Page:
By Deepa Lakshmin
Every year, the Grammy Awards shine a light on up-and-coming talent worth keeping your eyes on (and ears open for). In the past decade, the Best New Artist gramophone has landed in the arms of Megan Thee Stallion, Billie Eilish, Dua Lipa, Alessia Cara, and Sam Smith, to name a few. On Sunday (April 3), Sour prom queen Olivia Rodrigo joined this hall of fame shortly after opening the big night with a glowing performance of “Drivers License.”
Meg and Dua appropriately presented her with the award, passing down the honor they enjoyed themselves. There’s no doubt that Rodrigo’s breakout single skyrocketed her music career, but Best New Artist isn’t about a single chart-topping hit. It’s as much an award as it is a promise that these artists’ music careers are just beginning, and that their best is yet to come. This year’s nominees — Arooj Aftab, Jimmie Allen, Baby Keem, Finneas, Glass Animals, Japanese Breakfast, The Kid Laroi, Arlo Parks, and Saweetie, in addition to Rodrigo — all live up to that hype.
“This is my biggest dream come true,” Rodrigo said in her acceptance speech, going on to thank her team, producer and collaborator Dan Nigro, her parents, and her friends Conan Gray, Iris Apatow, and Madison Hu.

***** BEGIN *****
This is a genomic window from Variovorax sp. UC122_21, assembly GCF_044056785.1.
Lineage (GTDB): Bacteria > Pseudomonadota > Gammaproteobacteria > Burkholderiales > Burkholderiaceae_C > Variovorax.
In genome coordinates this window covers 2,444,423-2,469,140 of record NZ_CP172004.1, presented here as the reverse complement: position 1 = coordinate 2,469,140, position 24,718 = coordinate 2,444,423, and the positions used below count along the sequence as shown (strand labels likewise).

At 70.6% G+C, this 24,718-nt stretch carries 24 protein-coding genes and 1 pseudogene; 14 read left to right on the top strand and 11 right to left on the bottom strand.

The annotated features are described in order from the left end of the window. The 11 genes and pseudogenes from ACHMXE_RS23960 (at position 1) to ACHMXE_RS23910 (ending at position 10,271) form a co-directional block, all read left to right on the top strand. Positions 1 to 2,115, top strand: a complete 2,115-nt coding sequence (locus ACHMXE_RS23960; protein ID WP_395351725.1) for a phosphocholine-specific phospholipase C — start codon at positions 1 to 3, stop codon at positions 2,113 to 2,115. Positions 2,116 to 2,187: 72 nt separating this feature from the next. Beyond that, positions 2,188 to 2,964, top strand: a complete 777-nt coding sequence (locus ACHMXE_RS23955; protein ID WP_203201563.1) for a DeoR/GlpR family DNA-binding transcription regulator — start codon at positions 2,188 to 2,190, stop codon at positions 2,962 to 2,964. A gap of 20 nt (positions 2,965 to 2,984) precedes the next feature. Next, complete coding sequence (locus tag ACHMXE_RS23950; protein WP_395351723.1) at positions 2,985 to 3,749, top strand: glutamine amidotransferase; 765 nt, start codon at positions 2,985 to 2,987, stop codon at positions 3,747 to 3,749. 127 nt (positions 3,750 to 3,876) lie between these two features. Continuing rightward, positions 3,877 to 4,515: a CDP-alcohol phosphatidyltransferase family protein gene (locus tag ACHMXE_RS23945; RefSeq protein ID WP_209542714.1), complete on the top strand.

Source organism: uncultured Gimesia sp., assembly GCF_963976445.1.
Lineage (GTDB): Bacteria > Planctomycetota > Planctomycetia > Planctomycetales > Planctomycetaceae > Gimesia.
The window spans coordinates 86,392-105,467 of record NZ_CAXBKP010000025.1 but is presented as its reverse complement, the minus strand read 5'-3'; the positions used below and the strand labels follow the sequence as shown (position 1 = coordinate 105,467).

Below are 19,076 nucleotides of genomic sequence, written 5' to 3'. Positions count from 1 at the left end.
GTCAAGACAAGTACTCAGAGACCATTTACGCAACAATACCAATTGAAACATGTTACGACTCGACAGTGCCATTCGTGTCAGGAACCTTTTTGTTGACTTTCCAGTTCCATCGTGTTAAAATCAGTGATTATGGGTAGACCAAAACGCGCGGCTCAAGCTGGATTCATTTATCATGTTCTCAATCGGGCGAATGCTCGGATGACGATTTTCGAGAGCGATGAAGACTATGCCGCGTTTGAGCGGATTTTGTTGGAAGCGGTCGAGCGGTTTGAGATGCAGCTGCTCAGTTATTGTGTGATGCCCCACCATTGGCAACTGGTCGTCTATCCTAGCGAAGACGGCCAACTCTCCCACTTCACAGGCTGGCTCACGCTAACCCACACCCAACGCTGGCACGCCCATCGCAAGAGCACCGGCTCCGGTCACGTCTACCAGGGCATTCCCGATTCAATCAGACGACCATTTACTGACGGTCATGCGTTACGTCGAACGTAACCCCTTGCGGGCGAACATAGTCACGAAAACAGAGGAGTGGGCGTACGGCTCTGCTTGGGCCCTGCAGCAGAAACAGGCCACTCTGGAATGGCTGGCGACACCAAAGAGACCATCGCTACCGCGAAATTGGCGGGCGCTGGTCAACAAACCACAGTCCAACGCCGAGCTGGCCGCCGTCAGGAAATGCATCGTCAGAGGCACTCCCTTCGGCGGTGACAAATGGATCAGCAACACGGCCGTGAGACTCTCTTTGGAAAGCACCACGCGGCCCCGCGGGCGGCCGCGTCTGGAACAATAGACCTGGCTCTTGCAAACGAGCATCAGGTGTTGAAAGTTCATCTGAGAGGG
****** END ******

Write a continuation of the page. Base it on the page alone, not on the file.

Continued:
In addition to making a sly cameo in a BTS spy mission — sorry, performance — Rodrigo was nominated for a whopping seven Grammys this year, including noms in all four major categories: Best New Artist, Album of the Year, Song of the Year, and Record of the Year. This isn’t her first best new artist win, either. At the 2021 Video Music Awards, she snagged the same title. Around the time her debut album Sour came out in May 2021, the same month she was named MTV’s Push artist, she opened up about her creative process.
“I just hope that people see bits of themselves in my songwriting, hopefully, or sort of become engrossed in the stories I’m telling,” she said, “because those are my favorite songs to listen to.”
Clearly, countless people relate to her music, whether it’s the heartbreak of “Drivers License,” the nostalgia of “Deja Vu,” the angst of “Brutal,” the defiance of “Good 4 U,” the grief of “Enough For You,” the torment of “Jealousy, Jealousy,” the pain of “Traitor” — you get the idea. Sour documents the twists and turns of growing up, and I think it’s safe to say this best new artist’s music will continue to make us feel all the feelings.
Stay tuned for continued coverage of the ceremony, and find the list of winners here.
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